Dublin Had Suddenly Gone From The ’Untouchables’ To The Obtainables For Kerry, Mayo, Tyrone and Galway

Dublin Men’s Football team gather in a huddle on the pitch before a game

If the late great Freddy Mercury was still with us today and looking to rewrite the lyrics of the Queen classic Bohemian Rhapsody then he might have found some lyrical inspiration from the narrative that surrounded Dublin after the end of the Allianz League.

Following three league defeats for Jim Gavin’s team and a non appearance in the final for the first time since 2012 all the discussion in the media was that the Dubs were on the wane and the best of the rest had closed the gap.

According to these scribes and expert pundits over the winter and spring months that sly b*****d Father Time had caught up with some members of the Dubs squad and players like Stephen Cluxton, Philly McMahon, James McCarthy, Cian O’Sullivan, Michael Fitzsimons, Bernard Brogan, Michael Darragh Macauley and Kevin McManamon were now past their best and ready for the championship scrapheap.

Last seasons championship was described as nothing more than a procession to Dublin’s inevitable coronation as champions with no one able to lay a glove on the Dubs.

Yet in the space of a few short months Dublin had suddenly gone from the ’Untouchables’ to the obtainables for Kerry, Mayo, Tyrone and Galway with one of that quartet being tipped to take the Dubs All Ireland crown.

But sports media is a fickle place where predictions and opinions change quicker than the weather, those same journalists/pundits who were penning those premature Dublin obituaries just over a month ago are now waxing lyrical once more about the Sky Blues and the view now is the Dubs are again favorites to reach the promised land and claim a history making fifth All Ireland crown in a row.

Dublin‘s dominance of the All Ireland scene hasn’t sat well with some, which maybe was the reason for the sudden rush to irrationally acclaim a Dublin demise based on a couple of below par performances in the spring or possibly it was just a wishful hope that disappeared when rational thinking sunk back in over the last few weeks.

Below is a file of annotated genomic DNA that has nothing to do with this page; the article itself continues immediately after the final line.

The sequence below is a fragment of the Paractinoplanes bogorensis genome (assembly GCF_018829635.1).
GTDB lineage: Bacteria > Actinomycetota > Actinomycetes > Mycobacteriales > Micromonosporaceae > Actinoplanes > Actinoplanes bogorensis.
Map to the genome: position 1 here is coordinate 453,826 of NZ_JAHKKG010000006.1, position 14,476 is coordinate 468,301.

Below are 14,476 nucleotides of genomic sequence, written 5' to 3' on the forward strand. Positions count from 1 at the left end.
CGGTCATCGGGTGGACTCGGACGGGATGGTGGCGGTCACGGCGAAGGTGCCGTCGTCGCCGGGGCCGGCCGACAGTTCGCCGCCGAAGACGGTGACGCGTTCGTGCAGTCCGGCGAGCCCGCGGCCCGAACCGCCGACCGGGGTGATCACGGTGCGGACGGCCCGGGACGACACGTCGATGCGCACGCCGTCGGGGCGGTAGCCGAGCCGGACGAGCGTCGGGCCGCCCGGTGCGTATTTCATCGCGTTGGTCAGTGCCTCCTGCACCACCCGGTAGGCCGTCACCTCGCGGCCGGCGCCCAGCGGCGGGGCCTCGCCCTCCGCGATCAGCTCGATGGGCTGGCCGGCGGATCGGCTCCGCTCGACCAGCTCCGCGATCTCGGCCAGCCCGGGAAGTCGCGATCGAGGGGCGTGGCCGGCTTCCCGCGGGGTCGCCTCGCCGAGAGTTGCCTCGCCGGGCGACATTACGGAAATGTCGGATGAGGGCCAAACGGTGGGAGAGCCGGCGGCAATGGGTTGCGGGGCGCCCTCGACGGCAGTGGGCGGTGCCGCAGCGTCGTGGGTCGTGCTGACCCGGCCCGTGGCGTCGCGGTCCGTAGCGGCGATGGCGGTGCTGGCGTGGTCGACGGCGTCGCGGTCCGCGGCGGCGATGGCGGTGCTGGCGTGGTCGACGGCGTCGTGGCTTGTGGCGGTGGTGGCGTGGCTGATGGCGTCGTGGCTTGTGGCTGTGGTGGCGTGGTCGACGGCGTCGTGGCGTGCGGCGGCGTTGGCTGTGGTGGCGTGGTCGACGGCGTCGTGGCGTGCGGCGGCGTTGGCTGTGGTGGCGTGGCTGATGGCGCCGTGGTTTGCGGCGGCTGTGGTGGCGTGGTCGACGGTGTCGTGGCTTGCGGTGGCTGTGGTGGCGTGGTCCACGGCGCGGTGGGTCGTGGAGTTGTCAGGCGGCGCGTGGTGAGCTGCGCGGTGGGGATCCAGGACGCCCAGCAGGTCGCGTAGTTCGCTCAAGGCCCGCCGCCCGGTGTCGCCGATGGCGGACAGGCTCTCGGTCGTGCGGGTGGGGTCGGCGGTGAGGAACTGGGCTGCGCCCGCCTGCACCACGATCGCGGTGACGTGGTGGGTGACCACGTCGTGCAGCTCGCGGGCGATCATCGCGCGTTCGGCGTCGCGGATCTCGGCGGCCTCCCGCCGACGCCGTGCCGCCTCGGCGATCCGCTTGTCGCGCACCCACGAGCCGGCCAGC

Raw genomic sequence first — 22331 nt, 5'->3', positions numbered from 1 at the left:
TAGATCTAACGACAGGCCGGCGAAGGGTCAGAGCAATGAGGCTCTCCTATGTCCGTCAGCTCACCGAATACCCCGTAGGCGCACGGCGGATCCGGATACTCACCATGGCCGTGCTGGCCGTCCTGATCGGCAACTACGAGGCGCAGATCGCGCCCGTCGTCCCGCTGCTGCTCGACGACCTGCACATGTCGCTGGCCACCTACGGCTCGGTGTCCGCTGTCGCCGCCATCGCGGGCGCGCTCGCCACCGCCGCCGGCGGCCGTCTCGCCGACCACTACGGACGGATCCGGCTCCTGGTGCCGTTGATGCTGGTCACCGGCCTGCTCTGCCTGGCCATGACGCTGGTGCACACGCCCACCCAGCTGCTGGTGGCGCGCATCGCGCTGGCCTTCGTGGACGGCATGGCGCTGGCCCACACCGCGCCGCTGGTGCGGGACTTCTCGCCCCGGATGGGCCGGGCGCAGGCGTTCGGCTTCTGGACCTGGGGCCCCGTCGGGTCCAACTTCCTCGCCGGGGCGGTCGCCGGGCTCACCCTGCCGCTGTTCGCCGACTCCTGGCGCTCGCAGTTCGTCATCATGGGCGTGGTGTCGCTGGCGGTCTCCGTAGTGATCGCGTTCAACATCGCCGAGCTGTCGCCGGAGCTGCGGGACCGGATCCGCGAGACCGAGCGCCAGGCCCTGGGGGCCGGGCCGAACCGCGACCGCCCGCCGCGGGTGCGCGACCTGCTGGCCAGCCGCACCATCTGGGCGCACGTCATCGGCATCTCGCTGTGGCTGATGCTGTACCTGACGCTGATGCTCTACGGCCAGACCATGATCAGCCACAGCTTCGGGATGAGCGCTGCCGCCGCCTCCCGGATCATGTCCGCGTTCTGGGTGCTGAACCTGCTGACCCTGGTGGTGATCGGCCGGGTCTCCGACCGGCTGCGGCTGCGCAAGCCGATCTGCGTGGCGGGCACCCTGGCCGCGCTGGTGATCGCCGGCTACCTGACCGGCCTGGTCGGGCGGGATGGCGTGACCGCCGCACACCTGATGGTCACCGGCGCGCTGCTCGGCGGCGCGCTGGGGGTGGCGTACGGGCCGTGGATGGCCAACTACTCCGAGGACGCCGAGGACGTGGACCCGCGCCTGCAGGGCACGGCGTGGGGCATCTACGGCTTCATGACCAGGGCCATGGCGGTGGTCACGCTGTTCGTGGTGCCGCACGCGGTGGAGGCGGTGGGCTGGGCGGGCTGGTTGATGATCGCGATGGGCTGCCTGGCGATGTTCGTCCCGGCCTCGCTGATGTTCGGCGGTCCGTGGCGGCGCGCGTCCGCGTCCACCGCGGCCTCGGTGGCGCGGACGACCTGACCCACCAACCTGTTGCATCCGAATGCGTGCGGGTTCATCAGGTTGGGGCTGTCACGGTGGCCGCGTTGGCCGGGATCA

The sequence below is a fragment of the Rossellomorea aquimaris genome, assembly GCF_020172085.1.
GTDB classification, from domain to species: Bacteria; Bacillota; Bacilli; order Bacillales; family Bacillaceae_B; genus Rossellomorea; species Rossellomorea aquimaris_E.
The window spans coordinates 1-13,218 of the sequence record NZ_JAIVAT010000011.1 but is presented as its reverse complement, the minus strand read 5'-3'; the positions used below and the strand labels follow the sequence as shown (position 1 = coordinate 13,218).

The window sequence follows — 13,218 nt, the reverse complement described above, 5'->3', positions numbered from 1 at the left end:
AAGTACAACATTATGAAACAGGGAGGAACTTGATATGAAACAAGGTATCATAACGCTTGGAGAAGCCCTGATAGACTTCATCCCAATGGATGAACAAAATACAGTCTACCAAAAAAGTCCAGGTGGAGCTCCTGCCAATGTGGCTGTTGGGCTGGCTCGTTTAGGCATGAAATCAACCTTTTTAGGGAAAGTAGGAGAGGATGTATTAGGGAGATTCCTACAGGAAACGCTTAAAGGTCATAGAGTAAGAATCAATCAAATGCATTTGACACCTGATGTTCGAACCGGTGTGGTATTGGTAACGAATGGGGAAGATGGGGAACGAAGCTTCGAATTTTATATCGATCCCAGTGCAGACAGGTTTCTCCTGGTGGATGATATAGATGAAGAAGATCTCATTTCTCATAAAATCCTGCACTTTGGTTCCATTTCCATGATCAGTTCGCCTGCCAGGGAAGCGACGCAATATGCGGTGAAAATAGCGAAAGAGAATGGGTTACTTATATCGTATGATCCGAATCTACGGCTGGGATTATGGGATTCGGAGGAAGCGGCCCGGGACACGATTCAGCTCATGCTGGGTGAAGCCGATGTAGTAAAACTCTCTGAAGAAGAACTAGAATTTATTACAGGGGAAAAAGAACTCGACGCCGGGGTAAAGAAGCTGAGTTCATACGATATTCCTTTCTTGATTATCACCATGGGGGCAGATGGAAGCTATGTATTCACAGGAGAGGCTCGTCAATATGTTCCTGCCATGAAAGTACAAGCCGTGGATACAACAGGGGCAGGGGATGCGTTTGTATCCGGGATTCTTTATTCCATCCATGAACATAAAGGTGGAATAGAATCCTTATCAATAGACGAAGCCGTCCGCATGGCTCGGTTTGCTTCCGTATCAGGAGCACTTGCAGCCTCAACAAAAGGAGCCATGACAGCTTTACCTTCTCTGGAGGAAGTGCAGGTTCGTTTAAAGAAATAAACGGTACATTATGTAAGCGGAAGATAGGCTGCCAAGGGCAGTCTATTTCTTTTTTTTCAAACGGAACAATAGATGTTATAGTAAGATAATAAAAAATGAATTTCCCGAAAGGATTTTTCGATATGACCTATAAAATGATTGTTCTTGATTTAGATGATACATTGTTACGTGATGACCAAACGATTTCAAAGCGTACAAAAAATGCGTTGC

The Dublin squad, management and supporters won’t take any notice of whats being said in the media one way or the other, but it is interesting to see such a swing in opinions about Dublin in just a few short weeks.

When looking at Dublin’s league performances you have to ask just how far along Gavin’s side were in terms of their fitness program during the campaign and where on the list of priorities the league actually was for the Dublin management and squad before jumping to conclusions.

This year Dublin returned to pre-season training later than they had in previous seasons under Gavin, that left the players well behind in terms of fitness and sharpness compared to their opponents some of whom had been back training before Christmas. In certain games Dublin also appeared heavy legged possibly indicating they were still only in the early stages of their fitness programme.

During the seven rounds of the league Jim Gavin used in the region of 38 players as he ran the rule over some new faces and gave others some much needed game time in their legs. The constant change in personnel from game to game would certainly explain the lack of continuity and fluidity in Dublin’s play.

It was also noticeable how sparingly some players like Jack McCaffrey and Eoin Murchan were used during the league along with a number of other established players.

That begs the question was the league ever a priority for Dublin this season? If you take the high number of players used in the campaign and Gavin admitting that his side did no work at all in regards to the new experimental rules, it certainly looks from the outside that it wasn’t and minds were focused towards the championship.

That might be viewed as a dangerous ploy and maybe it is, but there were certainly some benefits to the seemingly less focused approach to the league and not just in giving new players valuable game time.

One welcome benefit is the below par performances and three defeats dampened down the hype machine for a couple of weeks at least and media attention switched to Dublin’s main rivals Kerry, Mayo, Tyrone and Galway.

But it now seems that confidence in one of that quartet to bring ’A Kind Of Magic’ this summer and stop the drive for five has subsided somewhat.

Maybe the news that Rory O’Carroll returned to the Dublin squad was one of the reason for the sudden turn around in opinions. Since the Kilmacud Crokes man left the panel to go traveling it was being stated that Dublin were vulnerable under the high ball and O’Carroll’s inclusion certainly would blow away that myth.

Also maybe the rumours that won’t go away that Diarmuid Connolly is about to return to the fold jolted those obituary writers back to their senses and made them change their tune.

Come September Queen maybe the playlist of choice for Dublin supporters as ’We Will Rock You’, ‘Another One Bites The Dust’ and ‘We Are The Champions’ become the sounds of summer but we will have to wait and see how the championship pans out.